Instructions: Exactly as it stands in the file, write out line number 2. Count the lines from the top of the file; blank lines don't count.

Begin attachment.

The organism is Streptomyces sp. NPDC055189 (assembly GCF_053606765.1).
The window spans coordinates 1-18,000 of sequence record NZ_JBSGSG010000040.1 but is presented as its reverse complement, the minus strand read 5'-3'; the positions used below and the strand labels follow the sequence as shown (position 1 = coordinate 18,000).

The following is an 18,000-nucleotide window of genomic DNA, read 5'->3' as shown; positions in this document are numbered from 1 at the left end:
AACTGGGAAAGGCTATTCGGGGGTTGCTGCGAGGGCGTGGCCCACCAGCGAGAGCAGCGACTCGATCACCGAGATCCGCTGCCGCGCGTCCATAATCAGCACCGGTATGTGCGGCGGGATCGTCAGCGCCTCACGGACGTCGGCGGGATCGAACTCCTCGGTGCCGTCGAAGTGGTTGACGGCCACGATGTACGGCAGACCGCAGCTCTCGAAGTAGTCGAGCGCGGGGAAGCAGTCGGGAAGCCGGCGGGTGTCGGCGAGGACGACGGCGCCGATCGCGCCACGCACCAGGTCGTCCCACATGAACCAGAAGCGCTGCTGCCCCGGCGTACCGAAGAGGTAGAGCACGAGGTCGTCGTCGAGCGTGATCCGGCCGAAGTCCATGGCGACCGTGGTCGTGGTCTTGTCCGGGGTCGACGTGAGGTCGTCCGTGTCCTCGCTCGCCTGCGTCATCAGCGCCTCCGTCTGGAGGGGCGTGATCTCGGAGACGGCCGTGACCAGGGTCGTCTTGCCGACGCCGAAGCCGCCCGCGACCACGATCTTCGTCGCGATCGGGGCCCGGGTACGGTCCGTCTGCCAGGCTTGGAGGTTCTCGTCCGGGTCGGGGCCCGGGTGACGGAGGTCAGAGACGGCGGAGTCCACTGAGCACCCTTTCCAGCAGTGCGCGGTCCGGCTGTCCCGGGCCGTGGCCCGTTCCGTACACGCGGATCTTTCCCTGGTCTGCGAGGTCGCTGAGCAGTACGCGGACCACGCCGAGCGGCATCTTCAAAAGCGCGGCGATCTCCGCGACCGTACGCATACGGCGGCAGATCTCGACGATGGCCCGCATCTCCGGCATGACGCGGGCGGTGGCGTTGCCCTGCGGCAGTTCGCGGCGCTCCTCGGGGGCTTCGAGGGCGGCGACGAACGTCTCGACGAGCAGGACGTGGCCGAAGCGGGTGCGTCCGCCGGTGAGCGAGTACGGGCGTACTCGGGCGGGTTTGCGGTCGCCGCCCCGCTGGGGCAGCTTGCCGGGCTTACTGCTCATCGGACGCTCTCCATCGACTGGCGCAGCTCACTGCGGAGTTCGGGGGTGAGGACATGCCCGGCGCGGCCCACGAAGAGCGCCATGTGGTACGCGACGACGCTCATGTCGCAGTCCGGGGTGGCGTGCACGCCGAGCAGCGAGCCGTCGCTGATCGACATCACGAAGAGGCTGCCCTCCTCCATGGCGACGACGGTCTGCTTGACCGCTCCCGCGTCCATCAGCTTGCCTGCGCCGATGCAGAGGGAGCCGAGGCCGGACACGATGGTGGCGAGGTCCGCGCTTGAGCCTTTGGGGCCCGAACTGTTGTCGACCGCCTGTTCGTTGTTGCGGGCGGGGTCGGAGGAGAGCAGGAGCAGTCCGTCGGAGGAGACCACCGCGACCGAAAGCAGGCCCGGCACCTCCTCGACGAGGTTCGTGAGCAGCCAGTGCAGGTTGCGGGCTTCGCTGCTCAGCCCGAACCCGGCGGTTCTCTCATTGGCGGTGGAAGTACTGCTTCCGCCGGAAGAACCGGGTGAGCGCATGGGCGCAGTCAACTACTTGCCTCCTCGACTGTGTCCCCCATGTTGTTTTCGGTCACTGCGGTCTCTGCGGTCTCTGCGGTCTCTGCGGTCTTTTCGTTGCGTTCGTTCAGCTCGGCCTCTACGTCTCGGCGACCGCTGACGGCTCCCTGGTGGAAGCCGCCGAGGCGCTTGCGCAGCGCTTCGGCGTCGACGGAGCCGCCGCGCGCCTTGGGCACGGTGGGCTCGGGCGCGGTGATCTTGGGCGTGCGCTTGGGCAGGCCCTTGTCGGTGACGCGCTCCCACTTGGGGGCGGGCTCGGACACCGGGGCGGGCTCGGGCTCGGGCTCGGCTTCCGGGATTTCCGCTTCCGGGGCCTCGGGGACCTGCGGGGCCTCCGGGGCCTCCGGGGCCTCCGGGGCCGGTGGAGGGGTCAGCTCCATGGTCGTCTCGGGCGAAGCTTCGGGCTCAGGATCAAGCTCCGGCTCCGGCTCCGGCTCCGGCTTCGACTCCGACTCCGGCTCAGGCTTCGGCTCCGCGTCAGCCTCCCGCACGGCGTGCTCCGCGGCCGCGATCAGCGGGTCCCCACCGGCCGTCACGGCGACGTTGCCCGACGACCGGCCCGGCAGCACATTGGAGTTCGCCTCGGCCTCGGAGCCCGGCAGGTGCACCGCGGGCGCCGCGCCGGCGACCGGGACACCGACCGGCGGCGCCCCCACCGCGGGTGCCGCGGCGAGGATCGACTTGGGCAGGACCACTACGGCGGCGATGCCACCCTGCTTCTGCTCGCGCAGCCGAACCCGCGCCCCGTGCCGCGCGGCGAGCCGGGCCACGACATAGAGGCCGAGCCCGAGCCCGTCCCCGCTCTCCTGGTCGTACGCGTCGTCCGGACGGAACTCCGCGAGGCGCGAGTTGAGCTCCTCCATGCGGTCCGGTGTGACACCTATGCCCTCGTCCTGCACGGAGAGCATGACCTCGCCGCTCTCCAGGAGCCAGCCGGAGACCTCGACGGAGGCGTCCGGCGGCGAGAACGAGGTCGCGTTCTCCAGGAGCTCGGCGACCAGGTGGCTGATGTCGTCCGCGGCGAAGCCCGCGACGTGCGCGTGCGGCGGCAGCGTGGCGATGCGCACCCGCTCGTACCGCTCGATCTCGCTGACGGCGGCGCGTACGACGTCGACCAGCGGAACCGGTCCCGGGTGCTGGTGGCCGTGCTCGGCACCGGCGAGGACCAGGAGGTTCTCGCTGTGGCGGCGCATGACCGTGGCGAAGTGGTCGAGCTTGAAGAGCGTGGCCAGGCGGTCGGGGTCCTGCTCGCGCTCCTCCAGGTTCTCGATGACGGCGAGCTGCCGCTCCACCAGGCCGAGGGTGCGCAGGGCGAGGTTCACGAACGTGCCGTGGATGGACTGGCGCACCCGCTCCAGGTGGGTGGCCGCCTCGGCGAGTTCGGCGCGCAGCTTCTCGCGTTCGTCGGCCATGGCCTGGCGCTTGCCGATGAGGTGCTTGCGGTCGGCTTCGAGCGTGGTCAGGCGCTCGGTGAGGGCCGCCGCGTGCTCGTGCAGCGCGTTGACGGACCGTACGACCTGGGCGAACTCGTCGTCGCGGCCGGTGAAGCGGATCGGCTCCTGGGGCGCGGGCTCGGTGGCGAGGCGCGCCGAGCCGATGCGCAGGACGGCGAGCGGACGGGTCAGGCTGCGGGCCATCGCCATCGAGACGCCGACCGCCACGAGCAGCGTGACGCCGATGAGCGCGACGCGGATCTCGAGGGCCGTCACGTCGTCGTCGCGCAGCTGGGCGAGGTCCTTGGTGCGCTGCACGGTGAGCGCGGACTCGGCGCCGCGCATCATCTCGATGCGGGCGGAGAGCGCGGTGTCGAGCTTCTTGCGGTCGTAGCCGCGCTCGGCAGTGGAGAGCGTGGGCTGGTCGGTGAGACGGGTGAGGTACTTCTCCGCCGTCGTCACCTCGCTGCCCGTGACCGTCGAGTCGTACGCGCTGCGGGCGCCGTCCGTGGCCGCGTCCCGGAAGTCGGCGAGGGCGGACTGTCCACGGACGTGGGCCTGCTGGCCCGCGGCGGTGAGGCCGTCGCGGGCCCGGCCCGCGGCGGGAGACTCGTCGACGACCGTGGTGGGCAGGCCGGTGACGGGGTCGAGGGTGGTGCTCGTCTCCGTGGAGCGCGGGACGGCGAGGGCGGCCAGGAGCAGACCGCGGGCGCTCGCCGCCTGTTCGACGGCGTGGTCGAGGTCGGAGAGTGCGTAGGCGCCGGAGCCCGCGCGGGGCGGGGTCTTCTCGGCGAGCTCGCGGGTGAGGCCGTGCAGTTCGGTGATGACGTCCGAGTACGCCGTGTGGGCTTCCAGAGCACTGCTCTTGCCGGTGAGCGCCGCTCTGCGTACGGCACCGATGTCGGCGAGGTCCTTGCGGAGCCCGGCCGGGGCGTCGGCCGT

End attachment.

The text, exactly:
The window spans coordinates 1-18,000 of sequence record NZ_JBSGSG010000040.1 but is presented as its reverse complement, the minus strand read 5'-3'; the positions used below and the strand labels follow the sequence as shown (position 1 = coordinate 18,000).